Is Alzheimer’s A New Novel Form Of Diabetes?



Posted on February 6, 2013


Several recent studies are demonstrating a number of common factors and similarities in the cause and progression of Alzheimer’s disease (AD) and diabetes mellitus. The impaired glucose utilization, due to insulin resistance, decrease in growth factors such as IGF-1 and IGF-2, lowered energy production and increased oxidative stress are the hallmark symptoms of both disease.

What is Alzheimer’s Disease?

AD is a chronic, neurodegenerative, inflammatory condition of the brain that is associated with neuronal loss, β-amyloid plaque deposits, increased activity of catabolic genes and pathways, decreased energy production, mitochondrial activity, and free radical stress. It affects the areas of the brain that are responsible for learning and memory, but it is not just limited to those areas. Profound memory loss and progressive dementia are characteristic symptoms and signs of AD.

What is Diabetes?

Diabetes is a condition in which the body cannot regulate its blood sugar. It starts as progressive insulin resistance – gradually the pancreatic insulin production decreases and ultimately stops. Blood sugar rises as cells “starve” for energy. During insulin resistance a greater burden is placed on the pancreas to make more insulin. Insulin levels creep gradually higher with each meal, further decreasing the number of insulin receptors, so progressively less glucose is able to enter the target sites as the blood sugar levels rise. If poorly managed or untreated, the pancreas eventually exhausts itself, which is when diabetics become insulin depended. Insulin, being an anabolic hormone is responsible for healthy energy metabolism, mitochondrial function and free radical clearance, correspondingly, diabetes and insulin resistance lead to oxidative stress, impaired metabolism, chronic disease, inflammation and ultimately cell death.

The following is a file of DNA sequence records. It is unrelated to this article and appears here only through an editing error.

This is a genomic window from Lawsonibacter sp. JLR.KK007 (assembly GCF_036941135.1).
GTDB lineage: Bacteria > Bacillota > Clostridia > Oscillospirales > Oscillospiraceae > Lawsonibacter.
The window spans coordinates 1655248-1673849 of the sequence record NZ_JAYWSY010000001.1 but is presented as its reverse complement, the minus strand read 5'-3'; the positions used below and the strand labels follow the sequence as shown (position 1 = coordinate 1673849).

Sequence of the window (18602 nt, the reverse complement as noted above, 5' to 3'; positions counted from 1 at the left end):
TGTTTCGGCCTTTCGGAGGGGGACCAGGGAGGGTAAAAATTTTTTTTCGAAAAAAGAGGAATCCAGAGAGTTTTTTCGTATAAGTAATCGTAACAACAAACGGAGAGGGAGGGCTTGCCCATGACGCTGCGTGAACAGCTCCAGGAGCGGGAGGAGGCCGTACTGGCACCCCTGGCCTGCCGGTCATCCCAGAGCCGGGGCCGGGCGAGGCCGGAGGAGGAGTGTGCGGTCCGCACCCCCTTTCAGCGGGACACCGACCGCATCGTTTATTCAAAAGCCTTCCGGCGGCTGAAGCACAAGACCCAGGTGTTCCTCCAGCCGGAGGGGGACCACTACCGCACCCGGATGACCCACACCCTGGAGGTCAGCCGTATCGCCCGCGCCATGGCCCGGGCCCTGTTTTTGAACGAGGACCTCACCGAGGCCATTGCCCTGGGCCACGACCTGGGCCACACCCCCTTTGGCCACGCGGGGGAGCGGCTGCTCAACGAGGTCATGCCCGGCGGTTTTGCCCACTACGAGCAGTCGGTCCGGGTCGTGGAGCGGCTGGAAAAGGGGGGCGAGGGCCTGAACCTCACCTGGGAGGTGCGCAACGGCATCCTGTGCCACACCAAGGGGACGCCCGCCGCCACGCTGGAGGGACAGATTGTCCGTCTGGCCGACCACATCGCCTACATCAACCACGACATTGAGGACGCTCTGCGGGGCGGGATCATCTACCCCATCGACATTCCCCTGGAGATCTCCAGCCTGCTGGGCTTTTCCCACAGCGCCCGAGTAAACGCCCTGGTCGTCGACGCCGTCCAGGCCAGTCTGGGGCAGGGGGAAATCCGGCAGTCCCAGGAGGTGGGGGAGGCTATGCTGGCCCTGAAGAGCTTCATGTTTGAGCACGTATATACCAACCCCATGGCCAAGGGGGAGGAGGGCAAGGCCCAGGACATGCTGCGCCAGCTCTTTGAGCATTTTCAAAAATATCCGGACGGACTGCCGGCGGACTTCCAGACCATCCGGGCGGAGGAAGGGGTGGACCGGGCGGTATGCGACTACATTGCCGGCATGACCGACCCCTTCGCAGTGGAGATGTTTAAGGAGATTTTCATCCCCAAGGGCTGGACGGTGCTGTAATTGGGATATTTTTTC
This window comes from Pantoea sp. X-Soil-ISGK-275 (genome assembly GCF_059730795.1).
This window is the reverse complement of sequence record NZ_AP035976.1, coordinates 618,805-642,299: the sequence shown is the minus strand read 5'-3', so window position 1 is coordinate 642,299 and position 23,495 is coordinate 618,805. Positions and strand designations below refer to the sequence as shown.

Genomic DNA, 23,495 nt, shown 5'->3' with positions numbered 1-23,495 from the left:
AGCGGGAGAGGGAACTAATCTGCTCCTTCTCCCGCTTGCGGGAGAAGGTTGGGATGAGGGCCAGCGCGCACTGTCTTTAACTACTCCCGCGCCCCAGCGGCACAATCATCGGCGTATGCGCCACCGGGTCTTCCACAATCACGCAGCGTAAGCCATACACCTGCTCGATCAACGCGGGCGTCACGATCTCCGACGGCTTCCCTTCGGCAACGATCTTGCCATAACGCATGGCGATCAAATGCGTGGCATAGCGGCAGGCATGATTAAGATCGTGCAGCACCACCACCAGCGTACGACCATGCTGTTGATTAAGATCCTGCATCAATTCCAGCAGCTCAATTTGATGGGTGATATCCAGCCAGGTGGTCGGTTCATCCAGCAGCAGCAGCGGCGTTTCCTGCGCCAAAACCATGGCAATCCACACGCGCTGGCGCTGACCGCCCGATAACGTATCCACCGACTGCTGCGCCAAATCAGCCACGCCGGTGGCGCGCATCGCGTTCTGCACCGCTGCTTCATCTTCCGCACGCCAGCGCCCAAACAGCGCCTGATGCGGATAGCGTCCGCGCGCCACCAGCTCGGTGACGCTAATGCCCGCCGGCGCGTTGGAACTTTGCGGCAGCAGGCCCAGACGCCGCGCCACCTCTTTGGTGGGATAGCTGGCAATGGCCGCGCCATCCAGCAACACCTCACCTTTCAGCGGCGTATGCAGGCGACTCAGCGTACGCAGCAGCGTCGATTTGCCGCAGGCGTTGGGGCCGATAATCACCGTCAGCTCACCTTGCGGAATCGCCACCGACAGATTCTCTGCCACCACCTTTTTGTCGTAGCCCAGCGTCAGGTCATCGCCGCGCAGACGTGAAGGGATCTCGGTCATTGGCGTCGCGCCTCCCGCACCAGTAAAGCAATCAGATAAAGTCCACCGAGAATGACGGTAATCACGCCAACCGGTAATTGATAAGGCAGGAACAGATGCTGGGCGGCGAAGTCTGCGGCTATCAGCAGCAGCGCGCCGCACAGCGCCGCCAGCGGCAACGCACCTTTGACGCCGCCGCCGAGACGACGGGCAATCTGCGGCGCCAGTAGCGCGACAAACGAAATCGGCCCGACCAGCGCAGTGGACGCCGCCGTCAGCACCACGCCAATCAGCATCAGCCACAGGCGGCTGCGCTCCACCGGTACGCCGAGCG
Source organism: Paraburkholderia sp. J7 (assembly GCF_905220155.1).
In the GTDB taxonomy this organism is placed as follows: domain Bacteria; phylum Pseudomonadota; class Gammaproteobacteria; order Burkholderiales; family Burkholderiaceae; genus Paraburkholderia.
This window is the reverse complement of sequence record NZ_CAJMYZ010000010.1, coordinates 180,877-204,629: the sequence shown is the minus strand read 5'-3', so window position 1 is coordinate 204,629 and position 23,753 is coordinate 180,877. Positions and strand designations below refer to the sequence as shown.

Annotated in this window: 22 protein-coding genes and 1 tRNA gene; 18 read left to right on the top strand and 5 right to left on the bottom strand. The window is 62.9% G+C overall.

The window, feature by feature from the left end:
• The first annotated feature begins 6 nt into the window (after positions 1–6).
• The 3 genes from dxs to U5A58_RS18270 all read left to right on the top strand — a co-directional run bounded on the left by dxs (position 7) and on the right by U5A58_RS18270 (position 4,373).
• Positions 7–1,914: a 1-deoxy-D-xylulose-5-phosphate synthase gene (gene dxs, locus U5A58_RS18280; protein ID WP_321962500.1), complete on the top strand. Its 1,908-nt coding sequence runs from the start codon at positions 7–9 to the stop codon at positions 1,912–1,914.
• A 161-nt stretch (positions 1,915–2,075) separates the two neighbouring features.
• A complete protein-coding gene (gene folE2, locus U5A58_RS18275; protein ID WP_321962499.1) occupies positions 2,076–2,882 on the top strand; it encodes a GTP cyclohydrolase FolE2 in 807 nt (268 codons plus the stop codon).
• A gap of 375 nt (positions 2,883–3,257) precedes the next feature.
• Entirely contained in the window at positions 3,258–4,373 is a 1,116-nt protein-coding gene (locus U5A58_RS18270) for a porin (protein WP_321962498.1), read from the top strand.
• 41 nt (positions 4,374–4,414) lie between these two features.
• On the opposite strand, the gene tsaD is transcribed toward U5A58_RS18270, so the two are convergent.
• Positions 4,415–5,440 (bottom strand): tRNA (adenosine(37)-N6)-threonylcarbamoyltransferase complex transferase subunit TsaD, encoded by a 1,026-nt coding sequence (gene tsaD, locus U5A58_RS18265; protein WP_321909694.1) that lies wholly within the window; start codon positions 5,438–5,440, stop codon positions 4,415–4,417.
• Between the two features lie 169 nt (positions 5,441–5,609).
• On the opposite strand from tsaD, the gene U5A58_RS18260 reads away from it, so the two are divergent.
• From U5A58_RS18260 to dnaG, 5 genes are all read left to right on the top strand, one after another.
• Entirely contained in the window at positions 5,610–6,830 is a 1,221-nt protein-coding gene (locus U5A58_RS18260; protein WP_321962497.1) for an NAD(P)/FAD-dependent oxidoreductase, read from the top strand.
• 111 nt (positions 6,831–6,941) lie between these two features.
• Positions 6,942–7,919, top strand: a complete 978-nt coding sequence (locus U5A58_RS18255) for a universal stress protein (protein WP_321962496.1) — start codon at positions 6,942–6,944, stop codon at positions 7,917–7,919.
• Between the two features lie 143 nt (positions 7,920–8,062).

Energy Production and the Brain

The brain is a highly metabolic organ; even though it constitutes only 2% of the total body weight it consumes about 20% of the total energy, its high-energy requirements create reliance on healthy brain mitochondria function. Any decline in mitochondrial energy production can have a severe impact on brain health and the development of neurodegenerative diseases, including cognitive decline, an early symptom of AD.

Insulin and the Brain

Unlike muscle and other non-neurological tissue, the brain doesn’t store any meaningful levels of glucose so it relies on its own production of insulin and IGF-1 and IGF-2 for a constant supply of glucose. It is when these insulin and related growth factors declined as what also happens in diabetes lead to progressive brain degeneration due to impaired energy metabolism, mitochondrial function, oxidative stress, neuro-inflammation, DNA damage and ultimately cell death an early sign of AD.

Cortisol and the Brain

Cortisol is a stress hormone and is produced in response to low glucose/energy in the brain cells as well as to inflammatory and oxidative stress. Because in diabetes glucose has trouble reaching brain cells and there are significant amounts of inflammatory stress, cortisol is produced. Unfortunately, chronic cortisol overproduction has a neurodegenerative effect on the brain in particular the part of the brain called the hippocampus, the area responsible for memory and learning which is what is mostly affected in AD. Similarly, the hippocampus is also affected in diabetics; it is significantly smaller, than in normal individuals.

In Summary

There has been an explosion of recent studies showing significant overlap between AD and diabetes, so that a new term was proposed “Type 3 Diabetes Mellitus” or T3DM. Over the years, we have learned how to control diabetes. Given the many similarities between the two diseases, we could now be on the threshold of managing AD.

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